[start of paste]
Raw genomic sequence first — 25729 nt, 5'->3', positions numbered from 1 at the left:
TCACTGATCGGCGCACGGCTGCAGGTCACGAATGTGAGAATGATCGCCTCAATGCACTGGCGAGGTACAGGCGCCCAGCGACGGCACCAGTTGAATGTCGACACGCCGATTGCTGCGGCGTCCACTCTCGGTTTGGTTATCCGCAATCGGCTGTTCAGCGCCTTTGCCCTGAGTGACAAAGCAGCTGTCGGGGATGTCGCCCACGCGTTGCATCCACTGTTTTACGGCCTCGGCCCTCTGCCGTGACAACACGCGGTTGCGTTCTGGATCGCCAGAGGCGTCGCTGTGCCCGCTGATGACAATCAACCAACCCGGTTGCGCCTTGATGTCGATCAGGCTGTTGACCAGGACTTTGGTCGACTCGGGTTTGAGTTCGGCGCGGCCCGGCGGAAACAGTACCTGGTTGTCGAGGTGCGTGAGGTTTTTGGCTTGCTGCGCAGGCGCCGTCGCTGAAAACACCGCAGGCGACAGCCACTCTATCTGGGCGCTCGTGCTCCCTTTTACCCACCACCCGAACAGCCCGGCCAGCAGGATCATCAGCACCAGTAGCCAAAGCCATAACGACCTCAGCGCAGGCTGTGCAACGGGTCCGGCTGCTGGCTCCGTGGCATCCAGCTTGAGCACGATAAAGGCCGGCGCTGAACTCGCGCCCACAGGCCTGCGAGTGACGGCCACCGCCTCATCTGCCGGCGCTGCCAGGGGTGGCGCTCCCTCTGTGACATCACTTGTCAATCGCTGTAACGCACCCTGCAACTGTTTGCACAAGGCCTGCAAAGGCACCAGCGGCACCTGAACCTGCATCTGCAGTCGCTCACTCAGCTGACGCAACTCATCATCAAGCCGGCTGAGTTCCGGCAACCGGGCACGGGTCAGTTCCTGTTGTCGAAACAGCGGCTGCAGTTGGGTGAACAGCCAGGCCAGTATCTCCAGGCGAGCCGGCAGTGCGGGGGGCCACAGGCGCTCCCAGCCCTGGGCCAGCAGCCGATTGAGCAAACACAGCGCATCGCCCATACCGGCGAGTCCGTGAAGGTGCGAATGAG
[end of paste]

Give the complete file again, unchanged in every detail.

Raw genomic sequence first — 25729 nt, 5'->3', positions numbered from 1 at the left:
TCACTGATCGGCGCACGGCTGCAGGTCACGAATGTGAGAATGATCGCCTCAATGCACTGGCGAGGTACAGGCGCCCAGCGACGGCACCAGTTGAATGTCGACACGCCGATTGCTGCGGCGTCCACTCTCGGTTTGGTTATCCGCAATCGGCTGTTCAGCGCCTTTGCCCTGAGTGACAAAGCAGCTGTCGGGGATGTCGCCCACGCGTTGCATCCACTGTTTTACGGCCTCGGCCCTCTGCCGTGACAACACGCGGTTGCGTTCTGGATCGCCAGAGGCGTCGCTGTGCCCGCTGATGACAATCAACCAACCCGGTTGCGCCTTGATGTCGATCAGGCTGTTGACCAGGACTTTGGTCGACTCGGGTTTGAGTTCGGCGCGGCCCGGCGGAAACAGTACCTGGTTGTCGAGGTGCGTGAGGTTTTTGGCTTGCTGCGCAGGCGCCGTCGCTGAAAACACCGCAGGCGACAGCCACTCTATCTGGGCGCTCGTGCTCCCTTTTACCCACCACCCGAACAGCCCGGCCAGCAGGATCATCAGCACCAGTAGCCAAAGCCATAACGACCTCAGCGCAGGCTGTGCAACGGGTCCGGCTGCTGGCTCCGTGGCATCCAGCTTGAGCACGATAAAGGCCGGCGCTGAACTCGCGCCCACAGGCCTGCGAGTGACGGCCACCGCCTCATCTGCCGGCGCTGCCAGGGGTGGCGCTCCCTCTGTGACATCACTTGTCAATCGCTGTAACGCACCCTGCAACTGTTTGCACAAGGCCTGCAAAGGCACCAGCGGCACCTGAACCTGCATCTGCAGTCGCTCACTCAGCTGACGCAACTCATCATCAAGCCGGCTGAGTTCCGGCAACCGGGCACGGGTCAGTTCCTGTTGTCGAAACAGCGGCTGCAGTTGGGTGAACAGCCAGGCCAGTATCTCCAGGCGAGCCGGCAGTGCGGGGGGCCACAGGCGCTCCCAGCCCTGGGCCAGCAGCCGATTGAGCAAACACAGCGCATCGCCCATACCGGCGAGTCCGTGAAGGTGCGAATGAG